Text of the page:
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The Art of Screwing Up

Phil La Duke of Rockford Greene International explains why errors may be with us always, but the injuries associated with them need not be. His insights into the world of error reveal how underlying behaviors cause people to make mistakes and why we must rethink the proper way to engineer a safe workplace.

Posted: October 8, 2012


Errors may be with us always, but the injuries associated with them need not be. These insights into the world of error reveal how underlying behaviors cause people to make mistakes and why we must rethink the proper way to engineer a safe workplace.

On one hand, industry spends a fortune trying to prevent mistakes: We put up posters, conduct safety talks and provide awareness training in an attempt to get workers to do their jobs more safely. Despite all of these efforts the workplace still endures that inevitable injury that makes us scratch our heads and wonder how things could get so screwed up.

On the other hand, many people are pretty cavalier when it comes to making mistakes: “It’s an imperfect world . . . to err is human . . . that’s why we put erasers on pencils, etc.” When it comes to screwing up, choose your idiom. Many times it seems that some incorrect actions aren’t just tolerated, they are actually encouraged. After all, aren’t mistakes the vehicles through which the most lasting and important learning occurs?

The handshake between these two sides creates a workplace environment that readily acknowledges how perfection is impossible as it looks with murderous intent to blame those who make mistakes. This sort of dichotomy is never desired, but its results aren’t always bad.

Consider, for example, personal injury lawsuits. This oft-maligned practice has actually weeded out some incompetent doctors, improved the urgency associated with patient safety and increased the awareness of personal responsibility. Though many politicians deride them as the single-handed cause of sky-rocketing healthcare costs, the reality is that many medical advances, improvements in machine safety and heightened awareness of preventable safety concerns were all encouraged by these cases.

But back to that dichotomy: To overcome this implicit sort of division through proper engineering of a safe workplace, the underlying behaviors that cause people to make mistakes must be recognized, understood and addressed.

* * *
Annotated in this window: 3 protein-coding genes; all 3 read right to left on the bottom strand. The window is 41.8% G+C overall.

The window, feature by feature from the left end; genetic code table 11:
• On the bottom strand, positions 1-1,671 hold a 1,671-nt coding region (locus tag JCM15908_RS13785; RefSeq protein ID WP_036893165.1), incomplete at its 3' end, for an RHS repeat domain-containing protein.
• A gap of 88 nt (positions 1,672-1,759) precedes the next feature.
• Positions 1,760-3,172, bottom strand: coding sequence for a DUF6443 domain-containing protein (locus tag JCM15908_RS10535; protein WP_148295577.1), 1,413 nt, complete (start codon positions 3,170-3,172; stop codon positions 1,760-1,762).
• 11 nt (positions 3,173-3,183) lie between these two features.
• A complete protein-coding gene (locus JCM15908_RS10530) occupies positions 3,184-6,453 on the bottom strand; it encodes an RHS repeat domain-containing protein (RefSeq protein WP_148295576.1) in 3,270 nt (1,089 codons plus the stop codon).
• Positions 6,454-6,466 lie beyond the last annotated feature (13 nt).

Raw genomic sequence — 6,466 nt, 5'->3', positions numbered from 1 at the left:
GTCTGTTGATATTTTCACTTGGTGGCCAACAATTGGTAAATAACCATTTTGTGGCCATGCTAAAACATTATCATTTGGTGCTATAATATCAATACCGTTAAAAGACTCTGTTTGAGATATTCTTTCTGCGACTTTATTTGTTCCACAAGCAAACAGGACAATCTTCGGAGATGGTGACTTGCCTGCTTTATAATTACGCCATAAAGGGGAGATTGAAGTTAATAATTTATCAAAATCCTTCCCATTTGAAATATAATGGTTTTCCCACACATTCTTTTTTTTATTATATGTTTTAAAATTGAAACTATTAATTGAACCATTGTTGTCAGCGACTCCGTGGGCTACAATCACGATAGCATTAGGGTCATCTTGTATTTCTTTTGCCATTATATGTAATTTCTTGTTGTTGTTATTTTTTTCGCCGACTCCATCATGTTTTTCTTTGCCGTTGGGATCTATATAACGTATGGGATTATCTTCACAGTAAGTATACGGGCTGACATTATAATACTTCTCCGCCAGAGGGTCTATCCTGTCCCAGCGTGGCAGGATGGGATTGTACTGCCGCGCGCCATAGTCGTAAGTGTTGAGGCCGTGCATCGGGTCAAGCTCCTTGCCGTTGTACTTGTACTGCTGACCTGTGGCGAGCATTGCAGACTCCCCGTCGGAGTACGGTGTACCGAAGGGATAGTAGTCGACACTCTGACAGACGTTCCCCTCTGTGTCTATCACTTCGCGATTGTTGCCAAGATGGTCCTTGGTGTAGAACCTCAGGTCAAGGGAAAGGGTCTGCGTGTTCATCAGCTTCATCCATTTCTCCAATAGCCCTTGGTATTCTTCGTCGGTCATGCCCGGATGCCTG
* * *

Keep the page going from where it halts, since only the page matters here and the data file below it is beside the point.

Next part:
This begins by identifying behaviors that fall under the blanket term “mistakes.” They run the gamut from simple errors to misjudgments, risk taking and catastrophic breakdowns. Note that deliberate actions shaped by depraved indifference (like carelessness or recklessness) are excluded because the worker in those cases makes an informed choice that disregards highly probable undesired outcomes. Fraud or sabotage, for instance, is not a mistake.

Errors are unintentional actions that produce an unwanted result. Because errors are unintentional we cannot really blame the person who makes them. Punishing someone for something they never intended to do is unjust. However, we can hold those who make errors accountable.

If your neighbor accidentally breaks your window you may not call the police, but you do expect him to cover the repair costs. People don’t generally expect to mete out justice for someone who causes an accident if they categorize the act as an honest mistake because honest mistakes tend to be the errors others make that we could see ourselves making. Factors like impairment from drugs or alcohol change the act from an honest mistake to something more serious that deserves punishment. The event transforms from a simple mistake to recklessness.

In his book Why We Make Mistakes: How We Look Without Seeing, Forget Things In Seconds, and Are All Pretty Sure We Are All Well Above Average, Pulitzer prize winning author Joseph T. Hallinan explores the nature of mistake making. His book is an incredible collection of facts relative to mistake-making that has profound implications for worker safety. All safety engineers should read and internalize these amazing studies to gain insights into the world of error making.

  • Rick Pollack wrote:

    Once again, Phil, you’re moving our thinking beyond behavior-based safety and into the realm of systems design and “toward mitigating the severity of the injuries that might occur if someone makes a mistake.”

    Fred Manuele writes about designing out the “error provocative” or the complicated, multi-tasking, poor ergonomically-designed elements of work that provoke error. I think it was Todd Conklin who said that safety is the absence of (severe) consequences. One is to design tasks that help humans work more efficiently with less error. The other is to provide a safe landing.

    Either way – and preferably both – I appreciate your writing on the subject. Thanks.

    • Phil La Duke wrote:


      Thanks for reading and thanks for your comments. I think there is a strong temptation for safety professionals to get too deeply engrossed in a particular methodology. And while behavior certainly plays a role, I don’t think we have anything close to consensus as to how we should act to manage behavior, or indeed if such thing is even possible.

      Fred Manuele’s writings are important works that have brought him a lot of undeserved, in my opinion, criticism. The fact remains that many people still derive their livelihoods by selling solutions, irrespective of their effectiveness.

      As for Conklin’s definition, I prefer to think of safety as the probability that one will avoid injury.

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